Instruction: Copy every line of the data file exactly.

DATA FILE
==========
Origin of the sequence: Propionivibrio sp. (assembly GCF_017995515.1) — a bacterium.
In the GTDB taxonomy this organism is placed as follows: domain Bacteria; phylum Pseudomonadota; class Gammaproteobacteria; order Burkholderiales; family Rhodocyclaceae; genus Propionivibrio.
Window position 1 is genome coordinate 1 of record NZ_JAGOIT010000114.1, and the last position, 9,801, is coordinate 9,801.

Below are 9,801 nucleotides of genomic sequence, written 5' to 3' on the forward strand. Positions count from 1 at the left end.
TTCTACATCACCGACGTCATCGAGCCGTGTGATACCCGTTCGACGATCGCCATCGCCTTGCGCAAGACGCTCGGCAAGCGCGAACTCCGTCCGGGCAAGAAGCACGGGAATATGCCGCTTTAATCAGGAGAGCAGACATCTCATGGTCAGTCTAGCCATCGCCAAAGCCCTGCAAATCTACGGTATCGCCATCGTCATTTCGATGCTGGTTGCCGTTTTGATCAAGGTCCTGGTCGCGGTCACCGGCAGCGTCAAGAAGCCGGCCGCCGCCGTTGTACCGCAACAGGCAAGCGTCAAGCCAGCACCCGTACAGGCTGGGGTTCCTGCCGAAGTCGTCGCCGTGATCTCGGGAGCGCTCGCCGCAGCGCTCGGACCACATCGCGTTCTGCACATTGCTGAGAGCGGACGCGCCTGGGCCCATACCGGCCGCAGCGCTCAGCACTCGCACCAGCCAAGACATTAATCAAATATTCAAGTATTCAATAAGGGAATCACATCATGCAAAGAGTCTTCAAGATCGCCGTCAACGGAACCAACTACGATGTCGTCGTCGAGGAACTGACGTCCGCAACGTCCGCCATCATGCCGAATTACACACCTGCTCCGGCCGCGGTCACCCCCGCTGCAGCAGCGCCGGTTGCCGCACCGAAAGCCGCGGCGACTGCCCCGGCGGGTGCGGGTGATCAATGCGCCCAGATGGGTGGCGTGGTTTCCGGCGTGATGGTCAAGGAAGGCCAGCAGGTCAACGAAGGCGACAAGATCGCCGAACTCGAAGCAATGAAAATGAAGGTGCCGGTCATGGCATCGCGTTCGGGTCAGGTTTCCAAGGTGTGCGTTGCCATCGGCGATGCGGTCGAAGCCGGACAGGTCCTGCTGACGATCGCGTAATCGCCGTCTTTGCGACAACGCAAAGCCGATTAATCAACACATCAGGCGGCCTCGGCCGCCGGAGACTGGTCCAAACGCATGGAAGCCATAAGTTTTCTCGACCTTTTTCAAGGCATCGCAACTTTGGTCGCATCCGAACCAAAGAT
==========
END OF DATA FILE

Origin of the sequence: Propionivibrio sp. (assembly GCF_017995515.1) — a bacterium.
In the GTDB taxonomy this organism is placed as follows: domain Bacteria; phylum Pseudomonadota; class Gammaproteobacteria; order Burkholderiales; family Rhodocyclaceae; genus Propionivibrio.
Window position 1 is genome coordinate 1 of record NZ_JAGOIT010000114.1, and the last position, 9,801, is coordinate 9,801.

Below are 9,801 nucleotides of genomic sequence, written 5' to 3' on the forward strand. Positions count from 1 at the left end.
TTCTACATCACCGACGTCATCGAGCCGTGTGATACCCGTTCGACGATCGCCATCGCCTTGCGCAAGACGCTCGGCAAGCGCGAACTCCGTCCGGGCAAGAAGCACGGGAATATGCCGCTTTAATCAGGAGAGCAGACATCTCATGGTCAGTCTAGCCATCGCCAAAGCCCTGCAAATCTACGGTATCGCCATCGTCATTTCGATGCTGGTTGCCGTTTTGATCAAGGTCCTGGTCGCGGTCACCGGCAGCGTCAAGAAGCCGGCCGCCGCCGTTGTACCGCAACAGGCAAGCGTCAAGCCAGCACCCGTACAGGCTGGGGTTCCTGCCGAAGTCGTCGCCGTGATCTCGGGAGCGCTCGCCGCAGCGCTCGGACCACATCGCGTTCTGCACATTGCTGAGAGCGGACGCGCCTGGGCCCATACCGGCCGCAGCGCTCAGCACTCGCACCAGCCAAGACATTAATCAAATATTCAAGTATTCAATAAGGGAATCACATCATGCAAAGAGTCTTCAAGATCGCCGTCAACGGAACCAACTACGATGTCGTCGTCGAGGAACTGACGTCCGCAACGTCCGCCATCATGCCGAATTACACACCTGCTCCGGCCGCGGTCACCCCCGCTGCAGCAGCGCCGGTTGCCGCACCGAAAGCCGCGGCGACTGCCCCGGCGGGTGCGGGTGATCAATGCGCCCAGATGGGTGGCGTGGTTTCCGGCGTGATGGTCAAGGAAGGCCAGCAGGTCAACGAAGGCGACAAGATCGCCGAACTCGAAGCAATGAAAATGAAGGTGCCGGTCATGGCATCGCGTTCGGGTCAGGTTTCCAAGGTGTGCGTTGCCATCGGCGATGCGGTCGAAGCCGGACAGGTCCTGCTGACGATCGCGTAATCGCCGTCTTTGCGACAACGCAAAGCCGATTAATCAACACATCAGGCGGCCTCGGCCGCCGGAGACTGGTCCAAACGCATGGAAGCCATAAGTTTTCTCGACCTTTTTCAAGGCATCGCAACTTTGGTCGCATCCGAACCAAAGAT